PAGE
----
Hamed Ghoddusi is a PhD candidate at the Vienna Graduate School of Finance. He also holds two post-graduate degrees in quantitative economics and business administration and a BSc in industrial engineering. He has more than 10 years of freelance consulting experiences including an 18-month cooperation with UNIDO HQ and more than 30 corporate strategy and business planning projects in a wide range of Iranian industries. He also has taught 60 short courses in these areas. Moreover, he has served for more than 12 years in different positions in NGOs, business press, management training institutions and professional websites inside and outside of Iran. Hamed’s areas of interests include real options valuation of investment projects, finance for development, management consulting methods and skills and the economics of natural resources.
Kandelous Group has introduced the concept of mass production of herbal medicine, cosmetics, oils, foods and hygiene products combined with rural tourism in Iran.
To download the Kandelous case study from the GIM database, please click here.
What is Kandelous’ basic value proposition and what makes it financially sustainable?
In my opinion, “connecting urban and in particular middle-class consumers to nature” is the core value proposition of Kandelous. This value is offered to the market via a wide range of products and services, such as a variety of herbal and natural products (cosmetics, food, drinks, and health materials) and rural and cultural tourism. For many years, herbal products have been offered in traditional shops called “Attari”. However, Kandelous adapted modern marketing and product development strategies to attract a new group of consumers. This generated a previously untapped high-end demand for the region’s natural resources and labor.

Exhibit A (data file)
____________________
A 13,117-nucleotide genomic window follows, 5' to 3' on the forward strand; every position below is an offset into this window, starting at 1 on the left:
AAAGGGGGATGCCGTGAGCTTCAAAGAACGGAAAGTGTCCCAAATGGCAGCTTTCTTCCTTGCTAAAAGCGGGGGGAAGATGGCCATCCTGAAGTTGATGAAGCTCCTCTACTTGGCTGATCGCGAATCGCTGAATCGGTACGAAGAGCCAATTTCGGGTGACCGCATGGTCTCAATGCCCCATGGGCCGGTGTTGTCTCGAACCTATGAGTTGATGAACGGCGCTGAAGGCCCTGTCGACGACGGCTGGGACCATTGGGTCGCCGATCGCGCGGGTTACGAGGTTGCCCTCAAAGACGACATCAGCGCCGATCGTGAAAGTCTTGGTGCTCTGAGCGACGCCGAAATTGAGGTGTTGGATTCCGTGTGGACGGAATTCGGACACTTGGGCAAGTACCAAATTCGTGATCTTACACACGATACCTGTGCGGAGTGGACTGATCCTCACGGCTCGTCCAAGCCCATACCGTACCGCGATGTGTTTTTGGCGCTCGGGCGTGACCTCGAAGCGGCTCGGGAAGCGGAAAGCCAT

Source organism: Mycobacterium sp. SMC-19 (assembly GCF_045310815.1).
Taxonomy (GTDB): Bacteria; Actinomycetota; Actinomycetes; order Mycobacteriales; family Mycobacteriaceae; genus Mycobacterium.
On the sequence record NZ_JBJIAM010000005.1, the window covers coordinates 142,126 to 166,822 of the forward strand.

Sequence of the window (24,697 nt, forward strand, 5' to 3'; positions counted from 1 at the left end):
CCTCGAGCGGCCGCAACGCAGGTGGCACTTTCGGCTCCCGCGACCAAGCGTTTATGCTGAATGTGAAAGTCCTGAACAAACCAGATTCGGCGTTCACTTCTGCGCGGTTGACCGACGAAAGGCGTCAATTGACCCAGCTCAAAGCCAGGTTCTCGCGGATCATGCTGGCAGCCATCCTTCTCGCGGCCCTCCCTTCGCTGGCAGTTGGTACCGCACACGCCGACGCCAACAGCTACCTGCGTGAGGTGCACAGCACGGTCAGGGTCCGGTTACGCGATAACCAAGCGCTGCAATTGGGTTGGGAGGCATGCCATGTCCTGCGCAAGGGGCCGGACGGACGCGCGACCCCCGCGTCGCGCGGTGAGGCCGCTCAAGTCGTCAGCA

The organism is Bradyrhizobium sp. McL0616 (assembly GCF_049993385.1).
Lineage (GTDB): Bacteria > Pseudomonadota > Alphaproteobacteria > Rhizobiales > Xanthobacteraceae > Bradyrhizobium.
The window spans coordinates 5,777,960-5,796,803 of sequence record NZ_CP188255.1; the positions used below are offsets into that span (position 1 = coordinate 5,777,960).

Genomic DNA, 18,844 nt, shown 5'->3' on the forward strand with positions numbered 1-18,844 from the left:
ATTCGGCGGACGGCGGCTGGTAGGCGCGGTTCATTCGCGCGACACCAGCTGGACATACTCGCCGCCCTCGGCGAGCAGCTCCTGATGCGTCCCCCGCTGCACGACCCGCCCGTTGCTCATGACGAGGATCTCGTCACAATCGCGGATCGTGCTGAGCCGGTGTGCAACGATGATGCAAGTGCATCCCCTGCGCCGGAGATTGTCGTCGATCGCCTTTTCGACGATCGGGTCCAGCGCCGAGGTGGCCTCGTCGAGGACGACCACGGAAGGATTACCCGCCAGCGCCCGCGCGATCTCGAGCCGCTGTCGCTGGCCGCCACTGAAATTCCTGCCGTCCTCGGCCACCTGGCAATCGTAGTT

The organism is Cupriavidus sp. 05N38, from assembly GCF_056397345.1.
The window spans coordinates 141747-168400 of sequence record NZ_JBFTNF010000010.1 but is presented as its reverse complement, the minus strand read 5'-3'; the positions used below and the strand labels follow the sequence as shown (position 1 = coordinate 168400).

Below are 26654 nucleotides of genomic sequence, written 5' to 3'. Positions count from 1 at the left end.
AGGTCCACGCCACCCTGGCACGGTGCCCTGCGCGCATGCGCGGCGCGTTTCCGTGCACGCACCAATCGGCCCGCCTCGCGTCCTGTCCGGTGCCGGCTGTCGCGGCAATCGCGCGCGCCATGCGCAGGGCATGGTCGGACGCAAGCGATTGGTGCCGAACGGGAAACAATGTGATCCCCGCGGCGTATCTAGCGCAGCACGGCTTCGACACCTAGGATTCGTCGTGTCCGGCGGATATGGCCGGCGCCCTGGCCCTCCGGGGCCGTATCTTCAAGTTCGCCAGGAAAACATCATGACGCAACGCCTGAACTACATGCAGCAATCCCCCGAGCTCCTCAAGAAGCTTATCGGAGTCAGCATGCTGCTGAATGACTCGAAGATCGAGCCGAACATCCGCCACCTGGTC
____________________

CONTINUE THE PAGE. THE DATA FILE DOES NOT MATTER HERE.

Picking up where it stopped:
What drove Kandelous’ founder, Dr. Jahangiri, to deviate from his formal career path in the chemical industry and set up Kandelous?
He had a deep passion for the well-being of people in his birthplace as well as for conserving the cultural heritage of the region. Being an entrepreneur and a manager in addition to having a relatively strong financial base enabled him to focus for many years on building physical and cultural infrastructure of the region in order to realize his dream.
What are the main challenges faced by local communities in a village like Kandelous?
They had to go through a cultural and economic-base change. The silent and isolated environment of their village has to host thousands of tourists from other places. If the process is not managed properly, it might be harmful for the environment and nature.
What are the prospects for the growth of an inclusive tourism industry in Iran, beyond Kandelous’ experience?
There is a huge potential for rural tourism in Iran. The country is endowed with a diverse climate and culture. Therefore, in different regions of the country, rural tourism is able to offer unique local experience to domestic and international visitors. There are already ad-hoc cases of such initiatives; however, a systematic activity and policy support can lead to a boom in these activities and generate thousands of jobs in the sector.
What has been your personal experience going through the GIM training and case research process?
I enjoyed this experience a lot. GIM workshop provided the exposure to key elements of the literature as well as the chance of meeting a big group of people from different countries, who share the same passion. The process of case-writing was fun and at the same time instructive. It allowed me to focus on a business environment different from a typical consulting or research project. I also benefited a lot from the exchange of ideas with GIM team in the case editing and finalizing stage.